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Wednesday, February 20 , 2019, 6:01 am | Fair 38º

 
 
 

Paul Burri: Was It Something I Said?

Firing line advice for uncomfortable moments in job interviews

A friend of mine just went through the unpleasant experience of being fired. (In the rest of this column I will use interchangeable personal pronouns to protect the privacy of my friend.)

So anyway, he immediately started to go to mutual friends for advice on getting another job. One piece of advice she got was to answer the inevitable interviewer’s question, “Why did you leave your last job?” by giving the hackneyed and worthless answer, “I left by mutual agreement.”

Oh, really? How did that work? They said, “You’re fired,” and you said, “OK.”

Was that the mutual agreement?

I remember how I used to answer that same question — Why did you leave your last job? — by saying, “I’d be there yet if it wasn’t for something they said.” Of course, if the interviewer were to ask me what it was they said, I’d have to reply that what they said was, “You’re fired.” (Yes, I’m being a little facetious here.)

So it is my opinion that to say it was “by mutual agreement” is meaningless and worse, just plain dumb. It immediately tells even the most inexperienced interviewer that you were fired. And it also implies that you think the interviewer will not be smart enough to see that. Want to get the job? Insult the interviewer’s intelligence. That will work every time. NOT.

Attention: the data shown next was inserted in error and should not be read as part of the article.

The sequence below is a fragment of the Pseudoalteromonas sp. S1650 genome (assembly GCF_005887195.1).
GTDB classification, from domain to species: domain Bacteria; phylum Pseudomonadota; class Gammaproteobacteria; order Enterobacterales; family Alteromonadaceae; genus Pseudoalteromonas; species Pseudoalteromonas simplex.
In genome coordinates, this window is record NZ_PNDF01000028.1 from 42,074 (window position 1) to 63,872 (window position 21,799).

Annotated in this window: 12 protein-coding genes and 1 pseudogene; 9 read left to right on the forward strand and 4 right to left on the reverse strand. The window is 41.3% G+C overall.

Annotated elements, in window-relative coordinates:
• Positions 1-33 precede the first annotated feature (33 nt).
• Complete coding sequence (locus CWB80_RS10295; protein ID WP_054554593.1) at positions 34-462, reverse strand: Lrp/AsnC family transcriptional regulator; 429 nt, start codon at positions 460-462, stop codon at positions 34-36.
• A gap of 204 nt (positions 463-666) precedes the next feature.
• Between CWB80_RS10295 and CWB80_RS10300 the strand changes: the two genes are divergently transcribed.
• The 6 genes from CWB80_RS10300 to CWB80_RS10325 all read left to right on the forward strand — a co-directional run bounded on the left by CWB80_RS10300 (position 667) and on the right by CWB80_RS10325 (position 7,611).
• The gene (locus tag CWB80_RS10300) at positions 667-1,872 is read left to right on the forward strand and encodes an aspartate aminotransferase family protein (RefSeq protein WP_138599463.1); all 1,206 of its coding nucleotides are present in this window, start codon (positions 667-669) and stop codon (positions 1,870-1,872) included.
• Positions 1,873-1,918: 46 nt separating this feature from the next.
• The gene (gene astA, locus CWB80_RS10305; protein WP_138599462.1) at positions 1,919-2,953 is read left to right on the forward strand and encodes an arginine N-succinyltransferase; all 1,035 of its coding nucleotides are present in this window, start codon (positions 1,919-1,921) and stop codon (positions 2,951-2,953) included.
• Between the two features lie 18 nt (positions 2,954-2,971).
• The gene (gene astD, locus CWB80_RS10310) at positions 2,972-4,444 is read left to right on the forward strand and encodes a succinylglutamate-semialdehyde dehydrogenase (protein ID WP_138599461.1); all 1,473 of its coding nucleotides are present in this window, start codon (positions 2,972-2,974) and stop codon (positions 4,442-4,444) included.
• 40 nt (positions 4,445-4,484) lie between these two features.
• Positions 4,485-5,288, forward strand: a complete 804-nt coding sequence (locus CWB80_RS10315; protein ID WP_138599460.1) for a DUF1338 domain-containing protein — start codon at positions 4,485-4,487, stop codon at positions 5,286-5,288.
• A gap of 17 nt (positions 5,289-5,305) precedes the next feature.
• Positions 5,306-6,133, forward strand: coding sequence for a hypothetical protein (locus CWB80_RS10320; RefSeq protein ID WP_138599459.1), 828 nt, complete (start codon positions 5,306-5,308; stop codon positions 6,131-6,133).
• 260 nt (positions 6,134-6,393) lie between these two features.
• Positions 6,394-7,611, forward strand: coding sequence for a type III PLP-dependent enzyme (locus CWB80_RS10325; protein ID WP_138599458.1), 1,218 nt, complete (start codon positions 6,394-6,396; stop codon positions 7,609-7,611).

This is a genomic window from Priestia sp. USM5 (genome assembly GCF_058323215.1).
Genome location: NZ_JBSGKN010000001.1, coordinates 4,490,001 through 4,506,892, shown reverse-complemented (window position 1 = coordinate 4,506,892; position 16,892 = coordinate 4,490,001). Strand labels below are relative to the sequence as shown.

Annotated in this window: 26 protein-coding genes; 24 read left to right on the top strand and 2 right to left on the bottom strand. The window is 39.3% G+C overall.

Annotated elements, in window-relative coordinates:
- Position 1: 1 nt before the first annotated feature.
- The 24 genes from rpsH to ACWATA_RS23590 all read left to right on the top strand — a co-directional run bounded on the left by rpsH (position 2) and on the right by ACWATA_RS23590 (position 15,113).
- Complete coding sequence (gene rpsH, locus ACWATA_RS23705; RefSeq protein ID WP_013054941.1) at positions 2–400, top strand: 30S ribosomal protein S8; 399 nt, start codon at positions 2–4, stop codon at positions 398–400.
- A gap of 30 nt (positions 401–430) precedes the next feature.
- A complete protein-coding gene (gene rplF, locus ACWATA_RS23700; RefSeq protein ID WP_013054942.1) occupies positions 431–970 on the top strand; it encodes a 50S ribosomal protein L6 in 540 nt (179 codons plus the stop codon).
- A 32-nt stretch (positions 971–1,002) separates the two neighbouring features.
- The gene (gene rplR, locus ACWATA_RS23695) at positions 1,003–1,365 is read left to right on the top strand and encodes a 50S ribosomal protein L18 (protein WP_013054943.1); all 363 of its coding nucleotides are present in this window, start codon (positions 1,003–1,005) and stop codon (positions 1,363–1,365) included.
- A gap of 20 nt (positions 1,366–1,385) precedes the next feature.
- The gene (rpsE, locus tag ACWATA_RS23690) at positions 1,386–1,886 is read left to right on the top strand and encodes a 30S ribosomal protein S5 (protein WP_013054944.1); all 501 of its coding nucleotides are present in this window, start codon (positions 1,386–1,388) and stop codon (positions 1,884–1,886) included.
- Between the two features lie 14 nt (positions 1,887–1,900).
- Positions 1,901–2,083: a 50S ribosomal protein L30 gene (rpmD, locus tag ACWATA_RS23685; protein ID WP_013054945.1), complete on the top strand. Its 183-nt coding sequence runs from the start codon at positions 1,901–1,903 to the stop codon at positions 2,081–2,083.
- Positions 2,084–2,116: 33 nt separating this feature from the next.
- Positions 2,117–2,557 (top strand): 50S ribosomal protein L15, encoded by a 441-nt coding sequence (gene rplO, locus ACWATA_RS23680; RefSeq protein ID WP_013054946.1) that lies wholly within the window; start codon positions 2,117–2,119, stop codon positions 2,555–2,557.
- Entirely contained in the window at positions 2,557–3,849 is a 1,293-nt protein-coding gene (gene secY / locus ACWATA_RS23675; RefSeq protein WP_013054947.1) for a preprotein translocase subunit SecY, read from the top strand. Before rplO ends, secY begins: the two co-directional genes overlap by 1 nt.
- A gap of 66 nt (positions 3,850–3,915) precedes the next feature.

So do your best to explain what happened from your point of view. In my friend’s case, she was perhaps too eager to make changes (good changes by the way) in an old, rigid, change-resistant environment. Personalities clashed and his same-level associates undermined him and badmouthed him to upper management. It happens. So try to explain what happened in a clear, nonaccusatory way. Perhaps in my friend’s case she should be willing to accept part of the blame for the situation by saying something like, “I was probably too eager to change the old methods to more efficient and profitable ones.” That accepts a weakness that could be interpreted as a strength by a prospective employer. Who doesn’t want an eager employee who wants to increase your profits?

I also remember struggling to answer that other standard interview question, “What are some of your weaknesses?” Who the hell knows how to answer that honestly? What interviewer really thinks he will get an honest answer to that? I finally figured out that it is a trick question designed not for an answer so much as to see how you handle the question. So how did I answer that question? Here are some answers I used depending on the situation and how I felt about the interviewer:

» “I don’t have any weaknesses. I’m perfect.”

» “I tend to be a workaholic.”

» “I never want to give up.”

» “ I have too many ideas.”

» “I tend to focus too much on making a profit for the company.”

So Mr. Interviewer, find fault with those answers.

— Paul Burri is an entrepreneur, inventor, columnist, engineer and iconoclast. He is not in the advertising business, but he is a small-business counselor with the Santa Barbara chapter of Counselors to America’s Small Business-SCORE. The opinions and comments in this column are his alone and do not represent the opinions or policies of any outside organization. He can be reached at .(JavaScript must be enabled to view this email address). Click here for previous Paul Burri columns. Follow Paul Burri on Twitter: @BronxPaul

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